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Brandon Franks

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About Brandon Franks

  • Rank
    Advanced Member

Profile Information

  • Location
    NJ
  • Interests
    Pottery

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134 profile views
  1. Awesome, thanks. I will probably try it with that color you suggested, and will look on their website to find other capable ones too. Thanks, Brandon
  2. Okay, thanks. I never used stains before because I though that oxides, carbonates (etc...) were always easier and more natural. Thanks, Brandon
  3. I was looking at this glaze and it calls for 10% green mason stain. If I were to use a red or blue mason stain in equal proportions, would the glaze come out the same, just a different color? Here's the recipe- https://glazy.org/recipes/30128 Thanks, Brandon
  4. I got 108. It has a hell lot of grog, but is really fun and easy to throw with. Thanks for the tip, Brandon
  5. I rule is to not eat on an unglazed surface that has colorants on it.
  6. I haven't used cobalt oxide, but for my blue slip, I use 97.5% porcelain and 2.5% cobalt carb. I put sodium silicate in and find that it works really well. The water ration for this slip never matters as long as it isn't super, super fluid. I used to just do oxide+water on leather hard pieces, but find the slips to work much better.
  7. I make my colored slips using oxides. Example, my blue slip is 97.5% Porcelain and 2.5% Cob. Carb. Black/dark red is 75% RIO, 25% Brown/red clay. I hav found these to last longer then mason stain slips and produce better colors. You can alter colors by adding different oxides. I also put small amounts of Sodium Silicate, (Any deflocculant should work,) in my slips, I find that the PH reduces the amount of bacterial growth. It's all about what works best for you. Now, for your issue. You are probably storing your slips in a container that isn't 100% sealed. Mason jars always work best for me. I have never had an issue with evaporation or slips going bad. Try glass or thick plastic containers with airtight lids. Try to fire them, they might come out the correct color, just be the wrong color before fired?
  8. Hey guys, I'm heading to Ceramic Supply in about two hours and was wondering what the best cone 10 clay body is for using in both OX/RED? Any experience or ideas of what to get? I prefer Iron-rich bodies, but if there is a better whiter body, please do tell. I was thinking 306, 278, or 108. Again, I have no experience with any of these. Thanks, Brandon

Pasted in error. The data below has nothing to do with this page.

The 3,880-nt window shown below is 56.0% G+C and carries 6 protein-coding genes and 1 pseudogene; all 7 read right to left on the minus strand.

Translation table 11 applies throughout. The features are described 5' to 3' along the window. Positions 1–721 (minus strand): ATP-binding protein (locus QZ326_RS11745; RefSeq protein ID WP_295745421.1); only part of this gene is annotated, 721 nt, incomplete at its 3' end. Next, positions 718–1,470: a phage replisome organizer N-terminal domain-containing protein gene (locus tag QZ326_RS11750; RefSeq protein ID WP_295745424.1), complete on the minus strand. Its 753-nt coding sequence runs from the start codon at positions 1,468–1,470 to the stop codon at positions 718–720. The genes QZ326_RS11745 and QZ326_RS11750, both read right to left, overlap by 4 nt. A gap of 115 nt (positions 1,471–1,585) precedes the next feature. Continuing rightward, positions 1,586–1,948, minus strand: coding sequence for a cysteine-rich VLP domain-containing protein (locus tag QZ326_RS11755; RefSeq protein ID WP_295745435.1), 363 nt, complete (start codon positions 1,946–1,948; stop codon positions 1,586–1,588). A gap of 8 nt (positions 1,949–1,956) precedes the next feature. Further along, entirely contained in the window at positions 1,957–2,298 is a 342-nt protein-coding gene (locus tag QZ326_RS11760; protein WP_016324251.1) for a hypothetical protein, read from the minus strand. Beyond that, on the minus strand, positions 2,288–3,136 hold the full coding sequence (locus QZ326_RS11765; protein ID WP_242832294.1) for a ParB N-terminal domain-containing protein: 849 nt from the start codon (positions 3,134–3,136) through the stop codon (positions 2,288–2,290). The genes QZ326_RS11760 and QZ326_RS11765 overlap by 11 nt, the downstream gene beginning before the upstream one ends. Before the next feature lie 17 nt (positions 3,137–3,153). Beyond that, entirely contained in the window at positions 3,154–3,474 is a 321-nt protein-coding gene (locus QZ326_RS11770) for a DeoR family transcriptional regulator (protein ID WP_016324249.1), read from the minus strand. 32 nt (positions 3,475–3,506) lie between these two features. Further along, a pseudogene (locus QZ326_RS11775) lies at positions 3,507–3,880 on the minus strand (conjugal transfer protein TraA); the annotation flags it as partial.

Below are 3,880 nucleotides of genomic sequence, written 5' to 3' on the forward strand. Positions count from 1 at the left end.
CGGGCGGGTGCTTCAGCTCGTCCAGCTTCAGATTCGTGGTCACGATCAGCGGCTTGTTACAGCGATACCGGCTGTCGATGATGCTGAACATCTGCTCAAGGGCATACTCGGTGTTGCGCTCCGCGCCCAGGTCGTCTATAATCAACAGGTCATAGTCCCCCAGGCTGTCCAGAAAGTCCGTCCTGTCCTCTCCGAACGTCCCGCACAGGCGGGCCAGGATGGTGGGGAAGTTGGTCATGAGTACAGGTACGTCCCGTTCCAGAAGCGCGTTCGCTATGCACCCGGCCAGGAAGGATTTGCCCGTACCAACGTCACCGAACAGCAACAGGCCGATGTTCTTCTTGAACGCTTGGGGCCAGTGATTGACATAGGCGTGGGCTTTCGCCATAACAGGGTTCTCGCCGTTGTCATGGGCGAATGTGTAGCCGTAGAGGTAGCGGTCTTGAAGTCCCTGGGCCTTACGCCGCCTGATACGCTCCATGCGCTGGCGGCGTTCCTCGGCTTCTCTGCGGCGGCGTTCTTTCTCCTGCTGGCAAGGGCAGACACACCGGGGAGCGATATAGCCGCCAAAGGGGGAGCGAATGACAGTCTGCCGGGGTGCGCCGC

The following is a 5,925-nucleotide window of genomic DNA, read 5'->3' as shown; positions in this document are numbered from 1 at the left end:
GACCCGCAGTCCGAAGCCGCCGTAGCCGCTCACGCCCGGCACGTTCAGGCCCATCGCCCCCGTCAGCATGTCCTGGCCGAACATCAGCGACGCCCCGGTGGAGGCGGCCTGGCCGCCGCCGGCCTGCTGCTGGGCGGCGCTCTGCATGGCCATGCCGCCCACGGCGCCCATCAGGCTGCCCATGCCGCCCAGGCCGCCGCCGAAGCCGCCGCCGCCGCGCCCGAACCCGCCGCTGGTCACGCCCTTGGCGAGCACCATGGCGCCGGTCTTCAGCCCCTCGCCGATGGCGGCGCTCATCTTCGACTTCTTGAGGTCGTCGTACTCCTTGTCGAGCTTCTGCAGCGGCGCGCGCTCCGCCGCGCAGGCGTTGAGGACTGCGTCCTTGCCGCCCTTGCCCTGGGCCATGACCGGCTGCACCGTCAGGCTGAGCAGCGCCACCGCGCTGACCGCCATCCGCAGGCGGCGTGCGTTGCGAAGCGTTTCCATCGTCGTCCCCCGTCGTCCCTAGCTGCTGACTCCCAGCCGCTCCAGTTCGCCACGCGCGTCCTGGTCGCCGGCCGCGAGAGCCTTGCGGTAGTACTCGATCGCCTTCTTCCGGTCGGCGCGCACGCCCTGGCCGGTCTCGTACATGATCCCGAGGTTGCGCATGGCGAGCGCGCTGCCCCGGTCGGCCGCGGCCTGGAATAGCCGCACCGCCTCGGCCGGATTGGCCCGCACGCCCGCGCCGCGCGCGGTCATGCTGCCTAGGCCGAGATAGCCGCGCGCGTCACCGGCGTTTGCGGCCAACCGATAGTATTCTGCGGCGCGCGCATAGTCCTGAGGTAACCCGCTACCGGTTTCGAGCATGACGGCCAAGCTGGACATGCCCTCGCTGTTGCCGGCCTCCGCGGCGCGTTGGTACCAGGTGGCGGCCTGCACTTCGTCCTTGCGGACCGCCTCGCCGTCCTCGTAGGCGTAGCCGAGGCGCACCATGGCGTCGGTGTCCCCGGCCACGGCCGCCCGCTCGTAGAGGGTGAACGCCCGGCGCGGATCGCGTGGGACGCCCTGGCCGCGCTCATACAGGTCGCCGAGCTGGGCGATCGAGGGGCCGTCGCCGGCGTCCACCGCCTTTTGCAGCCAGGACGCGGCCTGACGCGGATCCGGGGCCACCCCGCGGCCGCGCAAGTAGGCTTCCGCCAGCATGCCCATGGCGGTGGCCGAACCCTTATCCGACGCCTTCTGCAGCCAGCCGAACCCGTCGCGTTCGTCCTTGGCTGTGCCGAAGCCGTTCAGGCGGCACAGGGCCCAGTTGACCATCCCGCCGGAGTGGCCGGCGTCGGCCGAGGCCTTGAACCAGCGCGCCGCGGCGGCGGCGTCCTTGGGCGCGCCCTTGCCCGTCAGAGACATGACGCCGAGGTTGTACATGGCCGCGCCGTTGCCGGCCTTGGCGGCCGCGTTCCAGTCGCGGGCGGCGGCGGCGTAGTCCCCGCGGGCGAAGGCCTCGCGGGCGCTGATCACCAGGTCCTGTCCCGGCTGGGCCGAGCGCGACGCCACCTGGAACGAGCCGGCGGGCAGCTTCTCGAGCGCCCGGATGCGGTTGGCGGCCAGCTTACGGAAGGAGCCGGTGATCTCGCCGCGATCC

9. June Perry Pink/ pink(with crome) has been a great base for layering. If you don't mind me asking, is that top glaze your recipe, or in a book? It looks fantastic, but can't find it in a glaze book.
  10. Yes, I have been doing the same thing, for I like the single concentraded area of pink, and the rest to be a shallower color. Thanks, Brandon
  11. Indeed, I did word my original post wrong, I was/am referring to the area where I live, the ceramics community tends to be a bit greedy with their glaze combinations.
  12. Indeed, I was more referring to people in my general area that tend to be more greedy with their glaze combinations. I dipped the first layer (Temmoku Gold) for about 5 seconds. I tend to keep that glaze thick, but it never runs. I did the second dip (June Perry Pink) for about 2 seconds. I fired to cone 6 OX. and had natural cooling with no hold. I would love for someone to try this with a controlled cool, I sadly don't have the kiln space and time. Thanks, Brandon
  13. I realize that I worded the post incorrectly. Around my area, the potters tend to be more, "introverted," especially with their glaze recipes and combinations. I know that on the Ceramic Arts Daily forms, all of you guys are helpful and give away your recipes. I was just referring to many of the potters I know that charge people money for a combination of glazes that they simply found on Glazy or in a glaze book.
  14. I feel like people don't share their combinations of readily available glaze recipes enough so here is a combination of two glazes that makes an awesome amber(ish), brown, drippy, totally awesome glaze at cone 6 Ox. Please try and share your results with me! first recipe- (base coat) Cornwall Stone 67.4 Whiting 9 Dolomite 7.9 Lithium Carbonate 6.2 Silica 6.2 Gerstley Borate 3.4 Red Iron Oxide 11.2 https://glazy.org/recipes/18336 Second layer- Silica 32 Gerstley Borate 21 Whiting 20 Nepheline Syenite 16 EP Kaolin 11 Tin Oxide 5 Bentonite 2 https://glazy.org/recipes/27852
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